As executives struggle with decisions that depend as much on their leadership abilities as on their skills as strategic thinkers; as they guide teams comprising people from diverse backgrounds and work with for-profit, nonprofit, and government institutions; as they face crises stemming from communications conflicts among different cultures, they find themselves asking the same question Mr. Reed did. His answer, in 1999, was: “On average, clearly the answer is yes.” In his view, business schools were doing a reasonable job preparing their students for fulfilling careers.
But in 2003 our answer is: “On average” is not good enough anymore.
Whether your company is a bank, a consultancy, a manufacturer, or any other sort of business enterprise, the current MBA education offered at most U.S. graduate business schools does not, in our view, adequately prepare people — even those attending the top schools — for the tougher-than-average challenges they will face when they start careers at leading corporations. Companies today demand good collaborative thinkers who cooperate to solve problems. Too often, schools deliver good analysts who compete to apply business-school formulas. Furthermore, companies demand specialized knowledge useful to particular professions. Schools, however, are more likely to deliver generalists who have trouble digging into special fields that can distinguish them and their employers. Companies demand leaders who can powerfully articulate ideas, orally and in writing, to motivate and guide their people. But schools tend to train people to simply assert their ideas; they don’t sensitize them to the critical value of being an excellent communicator.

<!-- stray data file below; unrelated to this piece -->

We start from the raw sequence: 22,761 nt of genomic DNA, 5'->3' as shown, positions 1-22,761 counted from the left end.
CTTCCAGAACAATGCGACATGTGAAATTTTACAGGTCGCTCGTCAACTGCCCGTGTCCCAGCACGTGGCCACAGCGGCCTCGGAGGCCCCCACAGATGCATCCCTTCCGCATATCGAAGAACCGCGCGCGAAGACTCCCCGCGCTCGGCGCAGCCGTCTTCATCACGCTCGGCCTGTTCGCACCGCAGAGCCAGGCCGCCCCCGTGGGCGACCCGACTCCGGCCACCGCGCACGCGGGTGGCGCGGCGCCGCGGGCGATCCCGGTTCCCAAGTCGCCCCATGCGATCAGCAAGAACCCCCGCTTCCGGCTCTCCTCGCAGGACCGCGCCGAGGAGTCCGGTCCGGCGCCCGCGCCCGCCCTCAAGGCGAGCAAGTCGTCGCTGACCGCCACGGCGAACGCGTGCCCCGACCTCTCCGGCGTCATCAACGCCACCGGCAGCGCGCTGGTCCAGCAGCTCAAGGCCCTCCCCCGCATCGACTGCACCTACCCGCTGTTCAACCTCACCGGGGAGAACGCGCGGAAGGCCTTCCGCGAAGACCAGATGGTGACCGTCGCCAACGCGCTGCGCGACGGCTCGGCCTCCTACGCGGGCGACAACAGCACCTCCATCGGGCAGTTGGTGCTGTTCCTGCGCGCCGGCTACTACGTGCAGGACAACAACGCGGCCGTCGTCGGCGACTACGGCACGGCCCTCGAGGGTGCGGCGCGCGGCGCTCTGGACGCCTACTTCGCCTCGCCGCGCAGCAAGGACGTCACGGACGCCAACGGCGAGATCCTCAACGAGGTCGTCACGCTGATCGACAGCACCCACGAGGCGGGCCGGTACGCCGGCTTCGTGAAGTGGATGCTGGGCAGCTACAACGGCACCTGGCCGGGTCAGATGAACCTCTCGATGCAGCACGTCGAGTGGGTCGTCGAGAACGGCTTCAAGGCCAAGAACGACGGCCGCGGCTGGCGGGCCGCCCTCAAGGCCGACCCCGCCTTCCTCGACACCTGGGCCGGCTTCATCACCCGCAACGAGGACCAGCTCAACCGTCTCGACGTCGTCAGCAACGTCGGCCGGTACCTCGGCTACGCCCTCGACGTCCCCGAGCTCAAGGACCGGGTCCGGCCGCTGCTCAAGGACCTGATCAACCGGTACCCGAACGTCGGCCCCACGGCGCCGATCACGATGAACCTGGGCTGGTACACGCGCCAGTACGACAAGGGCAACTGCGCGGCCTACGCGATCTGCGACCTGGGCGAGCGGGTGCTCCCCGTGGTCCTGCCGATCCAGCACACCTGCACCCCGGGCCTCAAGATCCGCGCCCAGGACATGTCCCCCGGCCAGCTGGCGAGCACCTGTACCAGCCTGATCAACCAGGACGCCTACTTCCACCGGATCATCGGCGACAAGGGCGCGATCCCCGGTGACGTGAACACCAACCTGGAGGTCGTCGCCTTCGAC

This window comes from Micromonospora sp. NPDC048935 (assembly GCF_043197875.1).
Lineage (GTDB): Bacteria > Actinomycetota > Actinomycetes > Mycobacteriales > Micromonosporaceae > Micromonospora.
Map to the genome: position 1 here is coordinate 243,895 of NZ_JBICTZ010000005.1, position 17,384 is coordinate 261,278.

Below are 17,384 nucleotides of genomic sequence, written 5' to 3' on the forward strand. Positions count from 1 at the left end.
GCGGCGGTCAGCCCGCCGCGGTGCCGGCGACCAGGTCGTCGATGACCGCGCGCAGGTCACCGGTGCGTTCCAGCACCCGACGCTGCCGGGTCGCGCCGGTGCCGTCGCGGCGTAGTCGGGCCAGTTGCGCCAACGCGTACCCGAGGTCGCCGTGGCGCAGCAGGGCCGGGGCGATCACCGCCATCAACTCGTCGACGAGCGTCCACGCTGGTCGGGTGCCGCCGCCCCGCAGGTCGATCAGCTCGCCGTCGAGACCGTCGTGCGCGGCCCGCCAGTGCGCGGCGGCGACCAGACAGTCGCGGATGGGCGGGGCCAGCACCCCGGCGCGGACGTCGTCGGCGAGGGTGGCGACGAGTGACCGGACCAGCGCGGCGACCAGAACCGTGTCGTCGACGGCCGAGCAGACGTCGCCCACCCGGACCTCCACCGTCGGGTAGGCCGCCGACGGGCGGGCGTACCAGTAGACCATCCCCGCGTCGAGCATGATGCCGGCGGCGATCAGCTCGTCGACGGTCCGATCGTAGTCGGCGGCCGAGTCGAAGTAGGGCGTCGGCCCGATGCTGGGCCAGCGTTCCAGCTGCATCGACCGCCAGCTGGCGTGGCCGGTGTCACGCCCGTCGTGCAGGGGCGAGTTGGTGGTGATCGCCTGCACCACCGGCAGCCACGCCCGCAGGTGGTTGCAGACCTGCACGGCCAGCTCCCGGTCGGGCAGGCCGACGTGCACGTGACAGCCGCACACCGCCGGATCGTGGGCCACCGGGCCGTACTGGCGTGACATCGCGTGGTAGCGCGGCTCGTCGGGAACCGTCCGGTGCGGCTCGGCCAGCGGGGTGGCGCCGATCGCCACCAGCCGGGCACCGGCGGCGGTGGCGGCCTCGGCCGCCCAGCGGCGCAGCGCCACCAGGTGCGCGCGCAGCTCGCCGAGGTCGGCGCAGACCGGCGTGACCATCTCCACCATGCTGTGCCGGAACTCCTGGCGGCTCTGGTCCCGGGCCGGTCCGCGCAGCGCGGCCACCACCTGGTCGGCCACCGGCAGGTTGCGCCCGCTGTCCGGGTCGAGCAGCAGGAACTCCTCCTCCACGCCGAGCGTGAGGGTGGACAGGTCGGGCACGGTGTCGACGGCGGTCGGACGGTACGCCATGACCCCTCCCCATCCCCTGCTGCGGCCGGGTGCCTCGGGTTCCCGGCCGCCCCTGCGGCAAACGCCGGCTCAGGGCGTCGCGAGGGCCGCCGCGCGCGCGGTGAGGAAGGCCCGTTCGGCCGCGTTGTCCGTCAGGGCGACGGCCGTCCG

As consultants who, along with our peers in other professional-services businesses, attract and hire students from the world’s most prestigious business schools — 38 percent of the students in Harvard Business School’s class of 2002 went into consulting — we would like to make a case for curriculum reform.
We are not advocating a radical overhaul: There is a middle road, in which business schools preserve the strengths they have today, especially in teaching quantitative and strategic skills, but reconsider curricula and teaching methods. Equally important, schools and companies should compare notes more often; ultimately, the gap between employers’ expectations and the skills of the typical MBA is one that business-school deans and business executives can close together.
The Big Gap